Because it’s too cold to venture outside with my camera today, here’s a representative photo of a squirrel from a snowy day last February.
February 9, 2020.
If you look closely, you can see the snow on its nose as a result of it burrowing along the branch.
“Look up at the miracle of the falling snow, – the air a dizzy maze of whirling, eddying flakes, noiselessly transforming the world . . .”
~ John Burroughs from The Snow-Walkers
View from my kitchen window. April 16, 2020.
I can vouch for my Stay-At-Home household in Colorado: we are NOT amused by this snowstorm and the accompanying cold temperatures.
We need sunshine. We need warmth. We need dry streets and trails.
Lots of sunshine here today and I was eager to get outside after two days “trapped” indoors by snowstorm and frigid temperatures. Silly me, I assumed my three menfolk and the dog would share my eagerness. Not so. I finally coaxed Emma off the deck and tried to get a game of chase going in the backyard but, after taking a piddle, she ran back to the deck. The guys stayed indoors, refusing to join in the fun. (Except for when they stepped out long enough to lob a snowball or two at me.)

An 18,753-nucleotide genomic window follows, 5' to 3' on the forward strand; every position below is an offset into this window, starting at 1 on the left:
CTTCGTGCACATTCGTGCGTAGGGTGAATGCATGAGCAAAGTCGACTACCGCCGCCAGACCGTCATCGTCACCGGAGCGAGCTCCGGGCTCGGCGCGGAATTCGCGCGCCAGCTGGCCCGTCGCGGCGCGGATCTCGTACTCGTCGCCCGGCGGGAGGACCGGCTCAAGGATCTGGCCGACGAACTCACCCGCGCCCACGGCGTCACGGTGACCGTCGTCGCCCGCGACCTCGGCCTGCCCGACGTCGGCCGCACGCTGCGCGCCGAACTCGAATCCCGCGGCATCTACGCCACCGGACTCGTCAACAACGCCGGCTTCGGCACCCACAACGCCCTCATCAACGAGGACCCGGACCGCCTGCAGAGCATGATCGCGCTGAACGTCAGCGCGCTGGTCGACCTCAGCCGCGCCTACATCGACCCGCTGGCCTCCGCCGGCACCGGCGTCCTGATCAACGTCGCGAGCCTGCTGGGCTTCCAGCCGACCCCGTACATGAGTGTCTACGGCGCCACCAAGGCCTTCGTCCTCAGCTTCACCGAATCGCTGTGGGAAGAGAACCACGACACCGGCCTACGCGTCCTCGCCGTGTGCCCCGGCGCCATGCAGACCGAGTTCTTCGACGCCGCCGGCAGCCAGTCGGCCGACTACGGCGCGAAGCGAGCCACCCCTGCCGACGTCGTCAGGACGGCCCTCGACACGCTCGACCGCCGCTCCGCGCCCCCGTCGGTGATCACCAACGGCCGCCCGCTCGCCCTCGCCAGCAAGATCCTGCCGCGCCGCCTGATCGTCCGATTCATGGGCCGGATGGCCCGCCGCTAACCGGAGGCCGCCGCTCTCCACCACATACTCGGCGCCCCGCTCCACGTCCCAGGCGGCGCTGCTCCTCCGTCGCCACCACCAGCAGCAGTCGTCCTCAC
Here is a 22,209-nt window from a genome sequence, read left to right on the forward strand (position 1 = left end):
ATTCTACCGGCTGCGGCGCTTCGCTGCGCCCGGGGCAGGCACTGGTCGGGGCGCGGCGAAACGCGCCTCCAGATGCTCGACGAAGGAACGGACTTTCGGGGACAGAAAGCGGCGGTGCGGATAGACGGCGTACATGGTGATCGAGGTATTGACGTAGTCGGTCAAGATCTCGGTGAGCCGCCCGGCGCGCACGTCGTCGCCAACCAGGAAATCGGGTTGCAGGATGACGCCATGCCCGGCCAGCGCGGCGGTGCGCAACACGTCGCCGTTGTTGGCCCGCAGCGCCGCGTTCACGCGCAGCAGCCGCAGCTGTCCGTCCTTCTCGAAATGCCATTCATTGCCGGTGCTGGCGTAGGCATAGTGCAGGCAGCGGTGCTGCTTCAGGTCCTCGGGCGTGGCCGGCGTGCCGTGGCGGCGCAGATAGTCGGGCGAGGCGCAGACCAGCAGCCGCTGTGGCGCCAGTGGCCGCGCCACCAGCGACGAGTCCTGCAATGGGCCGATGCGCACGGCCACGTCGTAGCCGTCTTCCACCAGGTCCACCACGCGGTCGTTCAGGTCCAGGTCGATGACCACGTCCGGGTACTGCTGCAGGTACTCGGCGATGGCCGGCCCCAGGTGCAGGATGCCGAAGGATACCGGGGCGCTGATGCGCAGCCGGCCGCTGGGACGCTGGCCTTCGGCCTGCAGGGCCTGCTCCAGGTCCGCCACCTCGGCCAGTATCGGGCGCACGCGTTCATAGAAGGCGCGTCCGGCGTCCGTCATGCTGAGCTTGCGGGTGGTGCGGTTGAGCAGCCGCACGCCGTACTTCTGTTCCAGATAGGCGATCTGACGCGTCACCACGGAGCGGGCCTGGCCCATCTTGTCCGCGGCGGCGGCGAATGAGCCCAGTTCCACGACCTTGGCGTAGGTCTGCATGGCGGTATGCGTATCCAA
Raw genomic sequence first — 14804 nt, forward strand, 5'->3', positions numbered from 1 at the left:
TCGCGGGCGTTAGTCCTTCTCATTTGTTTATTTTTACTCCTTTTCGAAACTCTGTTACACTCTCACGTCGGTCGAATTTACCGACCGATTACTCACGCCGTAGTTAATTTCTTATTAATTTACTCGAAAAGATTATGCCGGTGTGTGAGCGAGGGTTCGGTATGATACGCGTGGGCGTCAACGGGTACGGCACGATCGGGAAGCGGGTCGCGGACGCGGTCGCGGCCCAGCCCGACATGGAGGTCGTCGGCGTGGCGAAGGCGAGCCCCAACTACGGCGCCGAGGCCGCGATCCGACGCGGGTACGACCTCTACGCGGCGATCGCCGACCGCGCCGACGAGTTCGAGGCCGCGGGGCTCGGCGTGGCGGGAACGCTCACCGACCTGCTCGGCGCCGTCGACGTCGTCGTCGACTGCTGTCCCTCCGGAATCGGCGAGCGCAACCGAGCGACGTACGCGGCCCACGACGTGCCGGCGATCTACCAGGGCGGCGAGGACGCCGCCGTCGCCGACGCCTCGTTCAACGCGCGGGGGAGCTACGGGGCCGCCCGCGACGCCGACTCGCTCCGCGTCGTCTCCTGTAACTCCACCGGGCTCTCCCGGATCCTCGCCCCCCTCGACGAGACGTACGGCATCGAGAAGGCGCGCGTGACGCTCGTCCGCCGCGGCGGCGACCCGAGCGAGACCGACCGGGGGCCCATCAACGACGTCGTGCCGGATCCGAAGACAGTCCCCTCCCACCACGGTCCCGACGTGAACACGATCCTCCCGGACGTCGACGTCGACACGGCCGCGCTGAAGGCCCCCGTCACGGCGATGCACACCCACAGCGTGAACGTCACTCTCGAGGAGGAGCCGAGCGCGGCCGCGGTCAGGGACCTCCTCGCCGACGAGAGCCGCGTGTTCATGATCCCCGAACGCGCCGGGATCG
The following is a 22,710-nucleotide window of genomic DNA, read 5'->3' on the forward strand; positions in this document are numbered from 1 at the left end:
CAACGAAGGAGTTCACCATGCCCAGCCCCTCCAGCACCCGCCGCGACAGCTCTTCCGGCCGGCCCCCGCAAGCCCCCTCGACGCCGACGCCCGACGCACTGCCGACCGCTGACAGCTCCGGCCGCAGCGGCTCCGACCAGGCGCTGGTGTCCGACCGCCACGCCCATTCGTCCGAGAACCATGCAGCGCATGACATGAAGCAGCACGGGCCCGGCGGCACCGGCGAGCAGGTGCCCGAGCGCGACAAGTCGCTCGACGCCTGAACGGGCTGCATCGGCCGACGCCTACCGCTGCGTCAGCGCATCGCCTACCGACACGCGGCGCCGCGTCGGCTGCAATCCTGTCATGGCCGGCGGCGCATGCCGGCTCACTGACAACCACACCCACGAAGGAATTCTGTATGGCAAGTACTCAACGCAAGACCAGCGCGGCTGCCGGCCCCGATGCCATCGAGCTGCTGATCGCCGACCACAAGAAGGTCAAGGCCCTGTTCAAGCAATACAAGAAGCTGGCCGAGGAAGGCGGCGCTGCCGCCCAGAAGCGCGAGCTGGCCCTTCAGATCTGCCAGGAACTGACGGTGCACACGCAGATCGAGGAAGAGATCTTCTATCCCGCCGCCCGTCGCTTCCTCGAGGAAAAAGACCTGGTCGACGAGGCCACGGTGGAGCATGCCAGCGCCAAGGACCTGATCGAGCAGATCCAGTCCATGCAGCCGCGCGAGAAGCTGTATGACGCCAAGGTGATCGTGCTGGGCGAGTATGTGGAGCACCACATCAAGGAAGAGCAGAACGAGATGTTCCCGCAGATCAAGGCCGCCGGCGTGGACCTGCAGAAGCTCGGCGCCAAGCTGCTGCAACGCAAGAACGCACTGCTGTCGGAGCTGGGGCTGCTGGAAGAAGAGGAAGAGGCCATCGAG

Well, they missed out on some awesome conditions. Warm sunshine + snow just dying to be packed and rolled into balls. However, the snow was verrrry heavy. Oof.
Eventually, I gave up on creating snow friends and started to play a game of Jenga with myself. Here’s an early iteration (actually, two).
My final Jenga tower was above my head and just as I handed my phone to Zebu to take a picture of me standing next to it, it tipped over. The tower was truly glorious and you’ll just have to take my word for it.
Yes, it’s snowing again in Colorado. At this point in the year, I’d prefer the sunshine and warmer temperatures we’ve had the past week or so, but this storm has it perks. Exhibit A: looking out my window at Rainbow.
Rainbow Dash (so-named in honor of My Little Pony)
As I write this, she’s still out there, content to let the snow accumulate on her beautiful, thick fur.
Out my window. February 7, 2020.
Snow fell, keeps falling
blanketing my whole wide world
sky meeting the ground
Backyard. December 24, 2019.
I see a cat.
A thick-tailed, thin-necked cat born of the huge snow storm we had in late November, slowly, slowly melting back into the earth.